If you’re interested in purchasing a short-term rental (STR) home, no doubt you’ve seen the ‘Top 10 Best Places to Buy’-type articles from companies like Vacasa, Airbnb, and AirDNA. Whether it’s a list of beach homes, mountain homes, or places to buy this fall, these lists are always fun and attention-grabbing. Unfortunately, there’s one big problem: they are all incredibly misleading. Furthermore, these lists can quickly push people into buying a home before looking at some of the most important details.
Now that we rocked that boat, what better way to explain the flaws of these articles than with our own top 10 list. Without further ado, here are the…
Top 10 Reasons Why Those ‘Top 10 Best Markets to Buy in’ Articles Mislead Short-Term Rental Home Buyers
1. Unintentional (or intentional) bias – property management and marketing companies use their own data to generate top 10 market lists. These lists generally tell us where their services do well, but not necessarily the best market to buy in at a given time. Also, most companies don’t operate in all markets; therefore, they cannot show you data from some markets. Whether unintentional or intentional, we’re only seeing the part of the picture they want us to see and can share.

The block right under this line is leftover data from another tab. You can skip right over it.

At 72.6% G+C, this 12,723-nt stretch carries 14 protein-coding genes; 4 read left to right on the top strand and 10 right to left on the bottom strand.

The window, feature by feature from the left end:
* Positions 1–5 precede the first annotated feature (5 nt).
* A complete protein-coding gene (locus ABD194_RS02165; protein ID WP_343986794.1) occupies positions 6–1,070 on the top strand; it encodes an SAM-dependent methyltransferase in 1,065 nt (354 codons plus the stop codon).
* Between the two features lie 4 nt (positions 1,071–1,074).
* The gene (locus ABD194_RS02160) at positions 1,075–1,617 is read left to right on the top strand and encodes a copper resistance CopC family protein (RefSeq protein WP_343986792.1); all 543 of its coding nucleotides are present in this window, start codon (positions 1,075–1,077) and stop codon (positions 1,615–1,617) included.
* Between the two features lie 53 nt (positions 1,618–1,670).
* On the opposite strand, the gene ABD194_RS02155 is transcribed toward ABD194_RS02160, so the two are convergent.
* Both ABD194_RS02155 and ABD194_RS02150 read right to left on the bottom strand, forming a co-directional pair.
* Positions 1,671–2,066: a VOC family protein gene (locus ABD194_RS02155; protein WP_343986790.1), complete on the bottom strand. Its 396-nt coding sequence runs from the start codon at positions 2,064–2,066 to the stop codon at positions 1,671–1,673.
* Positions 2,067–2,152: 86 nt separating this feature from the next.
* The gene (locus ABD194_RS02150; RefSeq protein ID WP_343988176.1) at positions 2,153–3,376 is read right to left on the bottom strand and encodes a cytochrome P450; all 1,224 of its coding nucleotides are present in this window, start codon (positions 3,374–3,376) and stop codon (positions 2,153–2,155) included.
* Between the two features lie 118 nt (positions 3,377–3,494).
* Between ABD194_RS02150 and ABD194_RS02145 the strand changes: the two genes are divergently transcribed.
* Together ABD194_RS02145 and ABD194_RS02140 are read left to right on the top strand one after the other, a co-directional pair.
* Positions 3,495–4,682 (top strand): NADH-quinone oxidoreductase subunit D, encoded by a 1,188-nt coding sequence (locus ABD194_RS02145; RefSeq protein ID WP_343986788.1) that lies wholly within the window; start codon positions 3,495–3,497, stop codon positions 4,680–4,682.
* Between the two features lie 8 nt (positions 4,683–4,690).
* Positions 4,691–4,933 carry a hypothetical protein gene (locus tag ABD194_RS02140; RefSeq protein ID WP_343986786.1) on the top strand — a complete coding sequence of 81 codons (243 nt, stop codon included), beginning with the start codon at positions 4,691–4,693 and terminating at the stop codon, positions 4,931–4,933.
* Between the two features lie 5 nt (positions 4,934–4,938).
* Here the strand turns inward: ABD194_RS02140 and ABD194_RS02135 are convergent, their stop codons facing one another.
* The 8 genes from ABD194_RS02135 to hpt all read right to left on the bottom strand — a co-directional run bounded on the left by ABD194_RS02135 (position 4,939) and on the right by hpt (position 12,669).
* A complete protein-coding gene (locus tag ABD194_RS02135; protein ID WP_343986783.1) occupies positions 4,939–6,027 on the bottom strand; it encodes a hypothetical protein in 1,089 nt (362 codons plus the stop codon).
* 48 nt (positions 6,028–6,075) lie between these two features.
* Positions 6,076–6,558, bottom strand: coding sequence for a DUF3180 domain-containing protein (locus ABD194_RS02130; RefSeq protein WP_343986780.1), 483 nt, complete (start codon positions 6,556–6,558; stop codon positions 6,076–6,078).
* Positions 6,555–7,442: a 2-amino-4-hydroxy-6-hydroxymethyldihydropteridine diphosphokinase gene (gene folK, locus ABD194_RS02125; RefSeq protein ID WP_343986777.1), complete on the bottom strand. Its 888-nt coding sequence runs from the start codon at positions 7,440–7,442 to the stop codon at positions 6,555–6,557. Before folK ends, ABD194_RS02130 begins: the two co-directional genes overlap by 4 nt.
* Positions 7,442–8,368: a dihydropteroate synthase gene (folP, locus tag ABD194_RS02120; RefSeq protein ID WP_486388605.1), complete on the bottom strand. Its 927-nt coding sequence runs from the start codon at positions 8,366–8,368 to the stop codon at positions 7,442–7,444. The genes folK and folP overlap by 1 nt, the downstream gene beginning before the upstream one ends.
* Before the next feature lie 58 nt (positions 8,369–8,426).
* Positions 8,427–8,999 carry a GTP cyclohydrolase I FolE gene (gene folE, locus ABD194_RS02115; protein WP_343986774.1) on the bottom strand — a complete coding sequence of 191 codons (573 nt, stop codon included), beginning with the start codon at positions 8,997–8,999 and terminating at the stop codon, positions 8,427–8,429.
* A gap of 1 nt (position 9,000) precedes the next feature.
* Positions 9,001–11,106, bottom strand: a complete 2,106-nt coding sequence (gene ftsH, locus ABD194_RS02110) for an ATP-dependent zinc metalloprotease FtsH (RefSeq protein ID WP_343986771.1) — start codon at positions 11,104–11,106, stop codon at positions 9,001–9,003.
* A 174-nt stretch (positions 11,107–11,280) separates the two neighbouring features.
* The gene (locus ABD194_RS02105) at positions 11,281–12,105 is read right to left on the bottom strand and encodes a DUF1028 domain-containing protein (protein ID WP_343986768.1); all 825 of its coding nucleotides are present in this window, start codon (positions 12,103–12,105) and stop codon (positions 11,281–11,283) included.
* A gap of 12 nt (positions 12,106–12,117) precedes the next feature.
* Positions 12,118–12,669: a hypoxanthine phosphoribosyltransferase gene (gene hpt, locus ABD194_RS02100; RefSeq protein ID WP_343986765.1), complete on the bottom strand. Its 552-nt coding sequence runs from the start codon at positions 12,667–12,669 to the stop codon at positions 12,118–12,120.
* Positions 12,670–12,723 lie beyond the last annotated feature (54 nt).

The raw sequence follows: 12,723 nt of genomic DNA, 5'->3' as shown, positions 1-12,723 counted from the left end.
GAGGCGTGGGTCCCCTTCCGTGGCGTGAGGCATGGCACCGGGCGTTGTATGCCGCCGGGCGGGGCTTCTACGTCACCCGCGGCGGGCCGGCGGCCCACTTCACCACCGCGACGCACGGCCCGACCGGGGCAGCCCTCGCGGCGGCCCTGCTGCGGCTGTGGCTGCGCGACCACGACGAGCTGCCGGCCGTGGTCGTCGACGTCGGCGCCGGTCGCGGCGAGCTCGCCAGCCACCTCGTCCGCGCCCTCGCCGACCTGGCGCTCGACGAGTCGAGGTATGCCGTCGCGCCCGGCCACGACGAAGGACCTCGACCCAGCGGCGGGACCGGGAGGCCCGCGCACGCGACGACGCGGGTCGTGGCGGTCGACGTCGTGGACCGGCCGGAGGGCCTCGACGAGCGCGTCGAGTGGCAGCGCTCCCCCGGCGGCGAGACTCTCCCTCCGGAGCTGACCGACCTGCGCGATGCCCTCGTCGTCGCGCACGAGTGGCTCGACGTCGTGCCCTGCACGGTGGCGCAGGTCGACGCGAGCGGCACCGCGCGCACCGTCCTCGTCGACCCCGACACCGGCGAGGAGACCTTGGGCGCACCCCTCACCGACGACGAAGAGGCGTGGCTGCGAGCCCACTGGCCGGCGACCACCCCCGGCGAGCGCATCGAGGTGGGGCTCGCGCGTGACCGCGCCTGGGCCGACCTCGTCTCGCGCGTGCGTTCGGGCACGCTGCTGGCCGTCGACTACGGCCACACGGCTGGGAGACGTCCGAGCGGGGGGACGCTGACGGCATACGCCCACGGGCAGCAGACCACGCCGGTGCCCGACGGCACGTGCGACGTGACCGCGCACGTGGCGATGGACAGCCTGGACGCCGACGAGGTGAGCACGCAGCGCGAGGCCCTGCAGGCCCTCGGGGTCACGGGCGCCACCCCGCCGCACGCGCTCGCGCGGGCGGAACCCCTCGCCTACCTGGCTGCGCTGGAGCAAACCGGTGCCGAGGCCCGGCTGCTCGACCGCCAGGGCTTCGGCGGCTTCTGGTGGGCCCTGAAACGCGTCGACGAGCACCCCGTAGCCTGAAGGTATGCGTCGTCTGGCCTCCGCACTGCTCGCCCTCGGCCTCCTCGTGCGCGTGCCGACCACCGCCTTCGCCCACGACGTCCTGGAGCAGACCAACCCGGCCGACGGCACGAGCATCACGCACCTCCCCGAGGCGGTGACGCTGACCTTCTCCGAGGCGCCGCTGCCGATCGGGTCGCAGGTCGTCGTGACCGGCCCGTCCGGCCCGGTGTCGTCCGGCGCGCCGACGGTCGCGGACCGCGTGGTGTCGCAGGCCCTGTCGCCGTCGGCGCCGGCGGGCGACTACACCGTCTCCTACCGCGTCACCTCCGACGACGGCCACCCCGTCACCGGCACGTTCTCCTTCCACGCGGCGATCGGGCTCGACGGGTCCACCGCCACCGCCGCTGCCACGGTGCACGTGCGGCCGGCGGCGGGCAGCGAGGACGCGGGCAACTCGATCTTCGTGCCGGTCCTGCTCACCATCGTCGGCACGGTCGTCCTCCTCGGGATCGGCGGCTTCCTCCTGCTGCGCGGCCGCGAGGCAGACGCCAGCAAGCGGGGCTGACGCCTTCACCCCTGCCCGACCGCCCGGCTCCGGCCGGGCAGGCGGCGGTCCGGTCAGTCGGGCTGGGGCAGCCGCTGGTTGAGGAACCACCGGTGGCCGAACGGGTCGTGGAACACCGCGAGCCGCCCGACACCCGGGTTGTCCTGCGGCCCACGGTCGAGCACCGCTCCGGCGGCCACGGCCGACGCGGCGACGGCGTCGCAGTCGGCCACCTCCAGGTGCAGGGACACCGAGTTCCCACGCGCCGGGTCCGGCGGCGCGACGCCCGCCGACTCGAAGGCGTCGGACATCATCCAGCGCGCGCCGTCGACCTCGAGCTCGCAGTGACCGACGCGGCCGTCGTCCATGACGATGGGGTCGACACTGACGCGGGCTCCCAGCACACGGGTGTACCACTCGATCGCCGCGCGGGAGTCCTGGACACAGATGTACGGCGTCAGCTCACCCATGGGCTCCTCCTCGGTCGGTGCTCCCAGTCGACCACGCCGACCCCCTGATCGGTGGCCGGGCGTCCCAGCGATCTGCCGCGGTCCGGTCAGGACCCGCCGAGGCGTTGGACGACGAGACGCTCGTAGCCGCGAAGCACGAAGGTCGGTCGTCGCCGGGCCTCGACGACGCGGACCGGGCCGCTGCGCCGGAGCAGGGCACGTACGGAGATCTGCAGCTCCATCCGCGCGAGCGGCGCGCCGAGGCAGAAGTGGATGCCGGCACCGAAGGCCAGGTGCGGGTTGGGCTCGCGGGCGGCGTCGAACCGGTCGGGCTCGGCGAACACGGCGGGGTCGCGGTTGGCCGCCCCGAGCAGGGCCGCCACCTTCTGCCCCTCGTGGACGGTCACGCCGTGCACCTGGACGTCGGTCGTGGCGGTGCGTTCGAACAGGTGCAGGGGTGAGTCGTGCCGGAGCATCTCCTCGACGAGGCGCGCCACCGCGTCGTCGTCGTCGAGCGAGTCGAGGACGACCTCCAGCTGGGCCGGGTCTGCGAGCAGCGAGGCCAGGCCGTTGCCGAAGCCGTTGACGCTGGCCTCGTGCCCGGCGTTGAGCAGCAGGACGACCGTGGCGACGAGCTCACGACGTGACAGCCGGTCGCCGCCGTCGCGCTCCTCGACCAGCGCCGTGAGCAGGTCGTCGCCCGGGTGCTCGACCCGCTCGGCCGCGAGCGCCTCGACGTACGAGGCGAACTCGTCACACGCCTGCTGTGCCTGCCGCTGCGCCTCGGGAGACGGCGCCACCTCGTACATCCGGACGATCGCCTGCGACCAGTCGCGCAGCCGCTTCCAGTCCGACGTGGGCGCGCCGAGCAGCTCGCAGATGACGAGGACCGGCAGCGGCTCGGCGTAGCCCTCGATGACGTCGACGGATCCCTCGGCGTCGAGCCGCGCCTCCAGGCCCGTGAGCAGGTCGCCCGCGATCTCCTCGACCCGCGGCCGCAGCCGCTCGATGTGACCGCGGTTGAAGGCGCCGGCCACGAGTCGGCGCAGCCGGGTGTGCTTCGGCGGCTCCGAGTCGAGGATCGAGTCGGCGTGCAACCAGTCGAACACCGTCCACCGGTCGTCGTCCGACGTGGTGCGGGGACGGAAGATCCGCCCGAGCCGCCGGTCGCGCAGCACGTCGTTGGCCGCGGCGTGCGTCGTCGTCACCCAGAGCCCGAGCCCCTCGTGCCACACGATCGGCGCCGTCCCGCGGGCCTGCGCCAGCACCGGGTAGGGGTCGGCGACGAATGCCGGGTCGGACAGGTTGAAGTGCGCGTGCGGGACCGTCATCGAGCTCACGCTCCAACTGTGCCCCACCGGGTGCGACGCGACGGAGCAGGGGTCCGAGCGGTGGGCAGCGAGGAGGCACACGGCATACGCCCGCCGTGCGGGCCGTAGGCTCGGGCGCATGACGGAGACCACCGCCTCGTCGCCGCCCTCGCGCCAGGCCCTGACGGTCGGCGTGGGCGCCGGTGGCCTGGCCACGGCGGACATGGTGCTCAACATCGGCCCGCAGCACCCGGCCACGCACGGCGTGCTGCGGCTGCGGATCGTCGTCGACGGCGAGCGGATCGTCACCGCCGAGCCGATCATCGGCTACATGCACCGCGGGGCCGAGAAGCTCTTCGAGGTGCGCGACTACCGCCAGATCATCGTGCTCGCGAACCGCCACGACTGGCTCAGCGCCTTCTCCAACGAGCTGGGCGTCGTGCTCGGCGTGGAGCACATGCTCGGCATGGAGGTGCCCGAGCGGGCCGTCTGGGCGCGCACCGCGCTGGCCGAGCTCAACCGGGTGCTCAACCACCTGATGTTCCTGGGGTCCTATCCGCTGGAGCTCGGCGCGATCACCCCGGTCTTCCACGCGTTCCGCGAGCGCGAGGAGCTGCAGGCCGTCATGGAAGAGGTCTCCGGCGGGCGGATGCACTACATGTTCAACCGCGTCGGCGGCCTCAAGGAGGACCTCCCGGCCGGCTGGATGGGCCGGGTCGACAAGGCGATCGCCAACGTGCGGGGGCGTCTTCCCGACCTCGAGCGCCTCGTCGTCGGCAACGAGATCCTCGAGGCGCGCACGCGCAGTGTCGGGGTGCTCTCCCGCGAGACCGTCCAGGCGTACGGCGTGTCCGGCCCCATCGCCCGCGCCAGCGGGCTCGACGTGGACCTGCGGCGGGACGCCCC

2. Averages – the typical Top 10 markets featured in these articles represent averages compared to other markets. Only people who own a thousand homes can effectively play the averages. Seriously! Most STR home buyers buy one or two houses. Because markets change based on the economic conditions of an area, STR owners with a few homes don’t have the luxury of playing the averages, and therefore, the lists don’t offer much good.
3. Home Pricing – the lists don’t consider home price whatsoever, and you know what, price matters for nearly all STR owners. Many buyers come to us with a price point or budget that must meet a specific cash flow from rentals. While the lists might be thought-provoking, if you don’t know the price or consider your unique situation, they don’t offer the critical insight you need to make a purchase.